stages of the sociology job market
When advising PhD students, I try to dispel a misleading idea – all the “good” jobs go quickly and you are a complete failure if you can’t find employment by the Fall of your final grad skool year. This is simply incorrect. The sociology job market actually has three distinct phases. Once you appreciate this, it will help you out a lot:
- Round 1: The classic arts & sciences positions. In sociology, the research intensive programs usually advertise in summer, accept applications by October, interview in November, and extend offers by December (or earlier). The most competitive liberal arts colleges seem to recruit in round 1.
- Round 2: January-March – teaching intensive, professional schools, and post-docs. Winter break provides a nice cut point; many programs choose to go in the early Winter. In sociology, b-schools and ed schools will often interview in the Winter. A lot of high status, well funded post-docs, such as the recently deceased RWJ program, go at this time.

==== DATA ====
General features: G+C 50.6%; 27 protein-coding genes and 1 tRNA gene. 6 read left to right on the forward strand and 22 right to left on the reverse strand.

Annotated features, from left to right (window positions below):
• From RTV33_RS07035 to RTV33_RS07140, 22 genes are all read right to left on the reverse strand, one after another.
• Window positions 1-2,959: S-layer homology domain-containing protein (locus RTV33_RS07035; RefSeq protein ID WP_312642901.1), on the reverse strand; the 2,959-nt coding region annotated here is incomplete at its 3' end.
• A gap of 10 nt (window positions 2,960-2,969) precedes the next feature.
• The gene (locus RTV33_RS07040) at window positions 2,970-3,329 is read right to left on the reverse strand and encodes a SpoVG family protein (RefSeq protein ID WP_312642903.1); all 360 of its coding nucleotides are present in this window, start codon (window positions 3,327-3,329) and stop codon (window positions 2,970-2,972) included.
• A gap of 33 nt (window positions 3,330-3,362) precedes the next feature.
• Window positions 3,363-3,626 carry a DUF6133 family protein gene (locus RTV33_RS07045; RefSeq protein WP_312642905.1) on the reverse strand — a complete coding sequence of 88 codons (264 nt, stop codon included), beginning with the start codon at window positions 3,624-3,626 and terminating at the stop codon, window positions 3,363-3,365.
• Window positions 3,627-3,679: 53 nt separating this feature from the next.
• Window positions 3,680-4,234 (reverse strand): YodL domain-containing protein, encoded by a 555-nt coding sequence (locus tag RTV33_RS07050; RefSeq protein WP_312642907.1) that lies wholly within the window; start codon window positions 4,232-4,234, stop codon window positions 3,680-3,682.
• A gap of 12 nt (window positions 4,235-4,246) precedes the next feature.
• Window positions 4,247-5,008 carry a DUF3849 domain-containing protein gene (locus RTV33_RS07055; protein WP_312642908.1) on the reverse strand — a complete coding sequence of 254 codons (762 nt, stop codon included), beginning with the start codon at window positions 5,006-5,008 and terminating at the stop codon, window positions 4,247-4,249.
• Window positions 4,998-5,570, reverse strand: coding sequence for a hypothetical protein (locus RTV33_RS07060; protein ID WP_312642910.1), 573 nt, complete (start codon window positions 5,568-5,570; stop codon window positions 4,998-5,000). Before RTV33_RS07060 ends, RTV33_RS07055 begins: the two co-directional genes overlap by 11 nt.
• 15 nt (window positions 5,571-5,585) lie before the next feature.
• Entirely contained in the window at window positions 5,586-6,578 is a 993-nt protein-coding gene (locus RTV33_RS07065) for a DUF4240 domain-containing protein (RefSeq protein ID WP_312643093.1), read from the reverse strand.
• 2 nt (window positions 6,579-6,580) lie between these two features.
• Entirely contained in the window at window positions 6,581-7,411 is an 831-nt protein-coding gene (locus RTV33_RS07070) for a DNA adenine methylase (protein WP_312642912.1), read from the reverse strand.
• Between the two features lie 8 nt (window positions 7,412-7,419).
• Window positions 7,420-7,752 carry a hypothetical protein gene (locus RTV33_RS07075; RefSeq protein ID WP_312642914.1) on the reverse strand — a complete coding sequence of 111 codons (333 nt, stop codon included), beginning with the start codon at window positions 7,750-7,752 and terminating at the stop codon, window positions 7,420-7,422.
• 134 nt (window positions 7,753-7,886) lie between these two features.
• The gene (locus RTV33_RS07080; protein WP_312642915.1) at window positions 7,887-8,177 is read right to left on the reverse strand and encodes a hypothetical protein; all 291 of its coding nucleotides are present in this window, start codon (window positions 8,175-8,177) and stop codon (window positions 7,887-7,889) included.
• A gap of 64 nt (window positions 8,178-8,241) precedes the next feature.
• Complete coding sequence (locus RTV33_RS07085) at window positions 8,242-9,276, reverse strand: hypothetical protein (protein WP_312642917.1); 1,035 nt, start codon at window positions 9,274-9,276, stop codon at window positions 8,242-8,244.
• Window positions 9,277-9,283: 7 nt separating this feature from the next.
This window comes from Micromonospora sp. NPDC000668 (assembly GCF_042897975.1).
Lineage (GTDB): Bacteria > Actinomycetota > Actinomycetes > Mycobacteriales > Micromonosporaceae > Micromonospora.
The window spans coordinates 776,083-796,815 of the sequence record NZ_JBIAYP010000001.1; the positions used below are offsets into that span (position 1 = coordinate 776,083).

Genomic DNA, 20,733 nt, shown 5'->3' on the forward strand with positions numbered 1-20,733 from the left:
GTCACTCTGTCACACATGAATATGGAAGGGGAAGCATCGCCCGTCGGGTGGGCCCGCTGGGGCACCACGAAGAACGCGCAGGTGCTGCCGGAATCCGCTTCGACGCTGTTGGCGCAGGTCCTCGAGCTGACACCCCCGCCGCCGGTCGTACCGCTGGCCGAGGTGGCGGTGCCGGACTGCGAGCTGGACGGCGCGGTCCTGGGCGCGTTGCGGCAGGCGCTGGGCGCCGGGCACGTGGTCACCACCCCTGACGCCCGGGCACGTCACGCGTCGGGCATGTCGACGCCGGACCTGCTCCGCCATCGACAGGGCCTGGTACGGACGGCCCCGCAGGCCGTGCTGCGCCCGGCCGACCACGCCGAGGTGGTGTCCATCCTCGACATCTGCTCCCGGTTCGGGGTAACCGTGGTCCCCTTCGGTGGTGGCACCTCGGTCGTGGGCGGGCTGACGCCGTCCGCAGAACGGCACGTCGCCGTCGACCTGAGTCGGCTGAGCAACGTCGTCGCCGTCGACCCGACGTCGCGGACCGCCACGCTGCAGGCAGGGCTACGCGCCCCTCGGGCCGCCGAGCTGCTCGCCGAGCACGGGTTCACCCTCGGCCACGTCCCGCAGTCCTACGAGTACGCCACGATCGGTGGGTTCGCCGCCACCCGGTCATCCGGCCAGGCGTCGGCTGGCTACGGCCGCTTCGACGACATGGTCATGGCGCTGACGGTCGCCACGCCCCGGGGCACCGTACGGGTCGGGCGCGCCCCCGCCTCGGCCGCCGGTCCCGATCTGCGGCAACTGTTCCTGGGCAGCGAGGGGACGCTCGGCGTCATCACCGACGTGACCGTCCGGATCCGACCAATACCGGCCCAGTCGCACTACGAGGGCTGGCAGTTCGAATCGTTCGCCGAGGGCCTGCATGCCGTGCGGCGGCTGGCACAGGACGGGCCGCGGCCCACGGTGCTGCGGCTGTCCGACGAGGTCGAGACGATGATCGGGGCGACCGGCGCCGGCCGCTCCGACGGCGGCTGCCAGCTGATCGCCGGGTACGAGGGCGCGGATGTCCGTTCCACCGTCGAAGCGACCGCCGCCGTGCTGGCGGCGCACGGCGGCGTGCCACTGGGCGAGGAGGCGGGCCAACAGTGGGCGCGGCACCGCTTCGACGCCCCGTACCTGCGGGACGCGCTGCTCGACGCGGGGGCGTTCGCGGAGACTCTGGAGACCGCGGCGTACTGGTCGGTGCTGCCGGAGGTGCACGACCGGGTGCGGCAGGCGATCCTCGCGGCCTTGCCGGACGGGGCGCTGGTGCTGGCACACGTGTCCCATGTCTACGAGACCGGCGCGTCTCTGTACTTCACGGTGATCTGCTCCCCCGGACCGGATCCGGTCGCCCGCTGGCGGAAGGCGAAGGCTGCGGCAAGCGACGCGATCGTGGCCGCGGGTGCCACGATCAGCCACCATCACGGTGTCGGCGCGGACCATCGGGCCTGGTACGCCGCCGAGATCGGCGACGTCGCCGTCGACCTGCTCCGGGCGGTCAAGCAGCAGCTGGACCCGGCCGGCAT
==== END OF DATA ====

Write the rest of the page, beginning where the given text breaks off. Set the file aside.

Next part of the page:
- Round 3: March-early summer. Pot luck – a diverse group of positions, including short term post-docs, very teaching intensive schools, private sector jobs, government, policy, and jobs at R1s that opened up due to last minute shifts in budgets. Some jobs may still be open if they were *really* slow in processing applications, or they had a long string of interviews that didn’t pan out. I’ve seen people get some very high quality jobs as late as April or May, because candidates 1-4 turned a department down.
I am not saying that there are a lot of jobs. It is still the case that academia is very competitive and some very good people won’t find jobs. What I am saying is that sociologists have a lot of options that are spread across the academic year. Don’t panic if things don’t immediately work out. It is in your interest to keep your eyes open and keep applying.